Where You Can Watch: Hulu, AMC+, Tubi, Shudder
Writer & Director: Julia Ducournau
Producers: Amaury Ovise, Jean-Christophe
Starring: Agathe Rousselle, Vincent Lindon
Why We Love It: A maximalist experience in every way possible, Julia Ducournau’s controversial Palm D’or winner takes its exploration of gender, mechanization and mechanized gender to surreal extremes, essentially told as a diptych following the bizarre transformation of onetime car show model and overall automotive enthusiast (to say the least!) Alexia (Rousselle) into “Andrien,” the long-lost sire of a steroid-abusing, masculinity obsessed fire chief (Lindon.) The result? A surprisingly sensitive portrait of the relationship between fathers and sons—imagine a sort of French toilet-acid greaser version of Field of Dreams. At least it is when the movie isn’t unleashing an unrelenting parade of nightmare visuals like corrosive fetal-abdomen binding and vaginal gearshift penetration. So yeah… you might want to give your local Mommy & Me screening of this one an extremely hard pass.
Where You Can Watch: Hulu
Writer & Director: Carlo Mirabella-Davis
Producers: Mollye Asher, Carole Baraton, Frédéric Fiore, Mynette Louie
Starring: Haley Bennett, Austin Stowell, Denis O’Hare, Elizabeth Marvel
Why We Love It: That Swallow is far more grounded in reality than the other titles on this list only makes its depiction of “pica”—the uncontrollable psychological urge to eat unusual items—even more harrowing. Hunter (Bennett) is an upwardly mobile young newlywed marooned at home following her union to corporate heir Conrad. Left swimming in a sea of existential dread in her relationship and life in general, she begins a habit of compulsively swallowing an increasingly dangerous menu of items include marbles, thumbtacks, batteries and more. A frank depiction of deteriorating mental health suffused with the foreboding tone of a horror movie, Hunter’s journey through the psychiatric wringer is a cautionary tale about depression and denial. Guaranteed: viewers will never react to someone using the term mouth feel the same way ever again.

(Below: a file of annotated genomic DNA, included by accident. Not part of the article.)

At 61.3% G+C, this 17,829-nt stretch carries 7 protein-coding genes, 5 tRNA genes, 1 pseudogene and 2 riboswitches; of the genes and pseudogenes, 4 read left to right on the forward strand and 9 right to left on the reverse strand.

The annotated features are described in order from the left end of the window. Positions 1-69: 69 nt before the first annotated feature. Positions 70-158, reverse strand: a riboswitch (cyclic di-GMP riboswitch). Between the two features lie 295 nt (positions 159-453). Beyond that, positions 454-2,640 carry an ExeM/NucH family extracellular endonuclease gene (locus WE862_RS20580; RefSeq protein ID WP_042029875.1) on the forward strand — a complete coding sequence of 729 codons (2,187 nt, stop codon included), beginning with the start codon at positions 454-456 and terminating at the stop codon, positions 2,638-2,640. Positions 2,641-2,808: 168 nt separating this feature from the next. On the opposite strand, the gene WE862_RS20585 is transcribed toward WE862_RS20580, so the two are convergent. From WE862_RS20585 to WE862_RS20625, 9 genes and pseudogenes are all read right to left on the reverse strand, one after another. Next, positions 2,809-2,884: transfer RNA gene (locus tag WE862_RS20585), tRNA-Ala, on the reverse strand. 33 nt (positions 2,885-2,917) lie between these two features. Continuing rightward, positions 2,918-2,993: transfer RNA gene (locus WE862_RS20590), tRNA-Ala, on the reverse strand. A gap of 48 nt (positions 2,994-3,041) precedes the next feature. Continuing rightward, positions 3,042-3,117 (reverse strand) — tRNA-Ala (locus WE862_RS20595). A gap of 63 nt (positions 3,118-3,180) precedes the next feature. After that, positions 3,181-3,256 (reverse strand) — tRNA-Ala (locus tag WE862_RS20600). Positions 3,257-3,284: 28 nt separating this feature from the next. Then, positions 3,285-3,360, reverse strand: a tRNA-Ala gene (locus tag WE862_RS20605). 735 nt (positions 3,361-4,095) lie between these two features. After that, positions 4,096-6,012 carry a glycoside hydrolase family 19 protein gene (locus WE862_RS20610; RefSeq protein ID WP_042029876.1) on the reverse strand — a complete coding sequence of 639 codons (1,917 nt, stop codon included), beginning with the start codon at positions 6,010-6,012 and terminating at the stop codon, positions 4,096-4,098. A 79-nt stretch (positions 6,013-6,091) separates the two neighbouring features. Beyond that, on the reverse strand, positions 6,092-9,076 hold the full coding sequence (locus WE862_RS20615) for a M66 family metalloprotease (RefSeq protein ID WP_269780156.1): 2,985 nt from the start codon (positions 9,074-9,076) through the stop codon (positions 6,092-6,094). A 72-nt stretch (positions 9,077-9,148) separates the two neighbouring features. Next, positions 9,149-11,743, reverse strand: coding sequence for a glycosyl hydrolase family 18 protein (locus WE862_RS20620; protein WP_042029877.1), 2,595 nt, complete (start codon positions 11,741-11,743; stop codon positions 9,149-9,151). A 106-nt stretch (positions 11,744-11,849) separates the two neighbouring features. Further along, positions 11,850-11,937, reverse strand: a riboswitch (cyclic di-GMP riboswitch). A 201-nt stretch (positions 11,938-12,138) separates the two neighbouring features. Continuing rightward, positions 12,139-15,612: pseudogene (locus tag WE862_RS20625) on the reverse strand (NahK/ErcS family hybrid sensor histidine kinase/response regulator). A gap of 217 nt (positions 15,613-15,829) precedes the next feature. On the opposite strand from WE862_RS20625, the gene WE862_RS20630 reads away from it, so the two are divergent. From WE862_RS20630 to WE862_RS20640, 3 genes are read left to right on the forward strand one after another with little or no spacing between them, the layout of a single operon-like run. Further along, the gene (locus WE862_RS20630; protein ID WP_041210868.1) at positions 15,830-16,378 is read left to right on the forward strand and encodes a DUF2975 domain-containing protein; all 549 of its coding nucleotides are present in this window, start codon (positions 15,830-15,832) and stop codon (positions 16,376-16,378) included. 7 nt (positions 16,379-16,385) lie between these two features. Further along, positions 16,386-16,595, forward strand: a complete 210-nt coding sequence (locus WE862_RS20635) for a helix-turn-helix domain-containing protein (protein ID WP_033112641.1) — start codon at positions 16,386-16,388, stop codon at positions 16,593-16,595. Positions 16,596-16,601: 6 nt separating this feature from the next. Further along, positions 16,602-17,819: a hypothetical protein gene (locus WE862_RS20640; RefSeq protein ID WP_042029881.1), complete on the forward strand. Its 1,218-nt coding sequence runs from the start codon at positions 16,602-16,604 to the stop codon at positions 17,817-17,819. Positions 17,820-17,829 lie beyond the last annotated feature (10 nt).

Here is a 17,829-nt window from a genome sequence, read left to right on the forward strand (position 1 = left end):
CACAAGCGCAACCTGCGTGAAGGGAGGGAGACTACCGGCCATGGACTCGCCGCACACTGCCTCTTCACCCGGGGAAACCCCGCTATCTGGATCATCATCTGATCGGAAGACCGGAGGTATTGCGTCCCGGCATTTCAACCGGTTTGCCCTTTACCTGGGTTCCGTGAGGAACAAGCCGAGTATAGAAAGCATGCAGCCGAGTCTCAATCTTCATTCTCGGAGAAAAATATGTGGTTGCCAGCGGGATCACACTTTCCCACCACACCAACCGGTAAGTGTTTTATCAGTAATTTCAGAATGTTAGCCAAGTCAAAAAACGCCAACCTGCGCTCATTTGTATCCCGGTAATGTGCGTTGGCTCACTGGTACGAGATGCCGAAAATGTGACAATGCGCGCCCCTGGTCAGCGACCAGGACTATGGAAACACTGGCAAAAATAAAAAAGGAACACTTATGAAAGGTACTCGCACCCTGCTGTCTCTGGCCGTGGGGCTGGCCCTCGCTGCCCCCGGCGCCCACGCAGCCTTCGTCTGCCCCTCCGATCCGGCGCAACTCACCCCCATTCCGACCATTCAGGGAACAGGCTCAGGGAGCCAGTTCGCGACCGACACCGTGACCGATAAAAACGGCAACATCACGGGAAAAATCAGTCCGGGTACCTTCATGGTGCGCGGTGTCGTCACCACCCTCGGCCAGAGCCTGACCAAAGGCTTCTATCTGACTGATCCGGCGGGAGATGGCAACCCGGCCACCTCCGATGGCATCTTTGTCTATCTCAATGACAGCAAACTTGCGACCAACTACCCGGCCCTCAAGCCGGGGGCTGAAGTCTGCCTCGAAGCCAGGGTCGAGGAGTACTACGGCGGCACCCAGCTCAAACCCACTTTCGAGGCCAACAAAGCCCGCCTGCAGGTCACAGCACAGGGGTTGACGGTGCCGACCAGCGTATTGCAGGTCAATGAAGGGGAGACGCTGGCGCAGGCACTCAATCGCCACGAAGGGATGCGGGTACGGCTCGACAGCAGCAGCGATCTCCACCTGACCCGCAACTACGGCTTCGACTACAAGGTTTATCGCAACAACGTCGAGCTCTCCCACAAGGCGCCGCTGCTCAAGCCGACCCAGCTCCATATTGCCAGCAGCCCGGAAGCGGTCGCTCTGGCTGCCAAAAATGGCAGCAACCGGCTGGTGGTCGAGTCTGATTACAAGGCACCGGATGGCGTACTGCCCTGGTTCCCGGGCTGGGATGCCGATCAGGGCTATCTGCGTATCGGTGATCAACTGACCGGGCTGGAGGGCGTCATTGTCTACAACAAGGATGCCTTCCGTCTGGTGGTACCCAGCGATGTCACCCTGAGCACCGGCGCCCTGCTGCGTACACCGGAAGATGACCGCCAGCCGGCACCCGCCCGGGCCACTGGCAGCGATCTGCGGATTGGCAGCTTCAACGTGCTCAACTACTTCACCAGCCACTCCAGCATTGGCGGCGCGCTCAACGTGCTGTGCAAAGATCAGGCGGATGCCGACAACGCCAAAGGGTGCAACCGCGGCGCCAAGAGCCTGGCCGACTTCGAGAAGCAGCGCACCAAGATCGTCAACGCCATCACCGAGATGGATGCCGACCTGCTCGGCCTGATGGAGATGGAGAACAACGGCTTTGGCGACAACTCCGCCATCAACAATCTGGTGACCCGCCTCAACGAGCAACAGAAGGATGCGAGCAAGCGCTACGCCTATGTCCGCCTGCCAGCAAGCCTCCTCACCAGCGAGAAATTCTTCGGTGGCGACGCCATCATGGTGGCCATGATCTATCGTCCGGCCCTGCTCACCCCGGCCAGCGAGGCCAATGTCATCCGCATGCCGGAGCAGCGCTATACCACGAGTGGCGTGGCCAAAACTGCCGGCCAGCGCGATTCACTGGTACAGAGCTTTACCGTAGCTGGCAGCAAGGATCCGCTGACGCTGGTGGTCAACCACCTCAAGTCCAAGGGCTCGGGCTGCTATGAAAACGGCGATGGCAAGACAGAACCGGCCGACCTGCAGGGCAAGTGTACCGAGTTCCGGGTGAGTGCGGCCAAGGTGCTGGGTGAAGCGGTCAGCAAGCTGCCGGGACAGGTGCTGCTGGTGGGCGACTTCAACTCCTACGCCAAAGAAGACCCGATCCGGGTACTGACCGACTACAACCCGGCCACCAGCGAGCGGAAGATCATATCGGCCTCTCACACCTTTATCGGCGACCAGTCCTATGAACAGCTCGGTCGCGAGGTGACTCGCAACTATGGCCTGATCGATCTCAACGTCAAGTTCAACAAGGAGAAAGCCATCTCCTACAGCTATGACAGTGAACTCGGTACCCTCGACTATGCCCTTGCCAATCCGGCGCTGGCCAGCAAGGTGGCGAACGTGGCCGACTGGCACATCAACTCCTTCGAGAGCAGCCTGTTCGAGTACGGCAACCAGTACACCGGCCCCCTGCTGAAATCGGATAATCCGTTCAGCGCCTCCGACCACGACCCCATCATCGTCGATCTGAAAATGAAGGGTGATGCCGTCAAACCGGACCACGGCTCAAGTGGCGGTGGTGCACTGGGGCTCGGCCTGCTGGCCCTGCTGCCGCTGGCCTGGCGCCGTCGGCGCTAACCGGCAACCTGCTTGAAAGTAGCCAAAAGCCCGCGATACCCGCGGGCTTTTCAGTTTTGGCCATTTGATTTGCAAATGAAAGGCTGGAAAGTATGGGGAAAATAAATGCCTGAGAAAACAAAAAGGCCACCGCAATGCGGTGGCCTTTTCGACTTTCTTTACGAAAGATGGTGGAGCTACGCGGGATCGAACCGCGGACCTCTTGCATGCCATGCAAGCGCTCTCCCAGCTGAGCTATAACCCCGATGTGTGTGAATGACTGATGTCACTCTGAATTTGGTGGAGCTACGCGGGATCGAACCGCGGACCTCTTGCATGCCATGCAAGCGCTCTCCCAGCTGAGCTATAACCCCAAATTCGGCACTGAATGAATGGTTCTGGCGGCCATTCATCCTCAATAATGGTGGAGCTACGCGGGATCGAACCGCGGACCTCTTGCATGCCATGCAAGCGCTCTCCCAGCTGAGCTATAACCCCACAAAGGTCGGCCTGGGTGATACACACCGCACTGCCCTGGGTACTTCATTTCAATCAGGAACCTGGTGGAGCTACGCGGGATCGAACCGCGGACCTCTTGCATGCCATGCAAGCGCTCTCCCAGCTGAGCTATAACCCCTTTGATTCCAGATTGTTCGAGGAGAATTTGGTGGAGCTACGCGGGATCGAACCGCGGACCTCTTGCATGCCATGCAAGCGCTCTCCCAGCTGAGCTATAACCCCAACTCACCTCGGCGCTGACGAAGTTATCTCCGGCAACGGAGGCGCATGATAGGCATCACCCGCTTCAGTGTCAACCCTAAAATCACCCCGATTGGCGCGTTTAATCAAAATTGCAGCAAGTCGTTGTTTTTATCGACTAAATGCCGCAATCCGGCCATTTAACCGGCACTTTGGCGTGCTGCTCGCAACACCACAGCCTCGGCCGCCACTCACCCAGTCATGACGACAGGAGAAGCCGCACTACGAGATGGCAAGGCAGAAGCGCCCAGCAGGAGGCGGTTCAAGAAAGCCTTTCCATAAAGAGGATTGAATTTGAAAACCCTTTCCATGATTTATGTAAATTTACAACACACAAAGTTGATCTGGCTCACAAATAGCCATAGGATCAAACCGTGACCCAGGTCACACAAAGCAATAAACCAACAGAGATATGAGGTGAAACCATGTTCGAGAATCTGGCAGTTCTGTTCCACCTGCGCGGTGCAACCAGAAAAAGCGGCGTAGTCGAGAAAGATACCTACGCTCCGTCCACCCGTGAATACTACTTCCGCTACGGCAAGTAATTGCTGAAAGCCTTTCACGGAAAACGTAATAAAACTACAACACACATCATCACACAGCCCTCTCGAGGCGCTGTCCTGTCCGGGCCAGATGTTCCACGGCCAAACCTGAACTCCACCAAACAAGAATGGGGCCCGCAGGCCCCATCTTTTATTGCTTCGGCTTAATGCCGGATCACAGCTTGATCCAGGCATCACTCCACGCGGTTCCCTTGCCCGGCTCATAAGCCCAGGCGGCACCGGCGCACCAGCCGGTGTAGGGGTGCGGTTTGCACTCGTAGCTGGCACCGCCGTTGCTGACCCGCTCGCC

Where You Can Watch: AMC+
Writer & Director: Todd Haynes
Producers: David Brown, Richard D. Zanuck
Starring: Julianne Moore, Xander Berkeley, Peter Friedman, James Le Gros
Why We Love It: Weirdly prescient in the era of COVID, Todd Haynes’ landmark 1995 indie drama doesn’t offer easy answers, implicating in its complex narrative both external environmental polluters as well as internal neurosis, self-obsession and hypochondria. A direct antecedent of Swallow, Safe follows 1980s San Fernando Valley housewife Carol (Moore), whose bland routine of mother-and-wife duties gradually falls apart as she suddenly finds herself allergic to… well, pretty much everything. This kicks off a journey of psychological and medical self-discovery that eventually leads Carol to a cult-like New Age community for the supposedly immunocompromised. Full of slow-burn dread, the film boasts one of Moore’s greatest—and most chilling—performances. Note: perhaps triggering for those of us who feel literally sick of ourselves.
Where You Can Watch: SVOD rental
AMERICAN MARY (2012)
Writers & Directors: Jen Soska, Sylvia Soska
Producers: John A. Curtis, Evan Tylor
Starring: Katharine Isabelle, Antonio Cupo, Tristan Risk, David Lovgren
Why We Love It: With themes that echo the performance art details of Crimes, Canadian “Twisted Twin” cult auteurs Jen and Sylvia Soska’s American Mary follows the descent of cash-strapped surgical student Mary (Isabelle) into the underground world of extreme plastic surgery and body modification, after a brief fill-in gig as a mob doctor. Full of disturbing images deployed to interrogate the blurred line between self-expression and self-annihilation, the sisters’ sophomore feature—after 2009’s evocatively titled Canuxploitation thriller Dead Hooker in a Trunk—will make sure you never look at your piercings or tattoos the same way again.
Where You Can Watch: AMC+, Tubi, Shudder
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(Header: Crimes of the Future)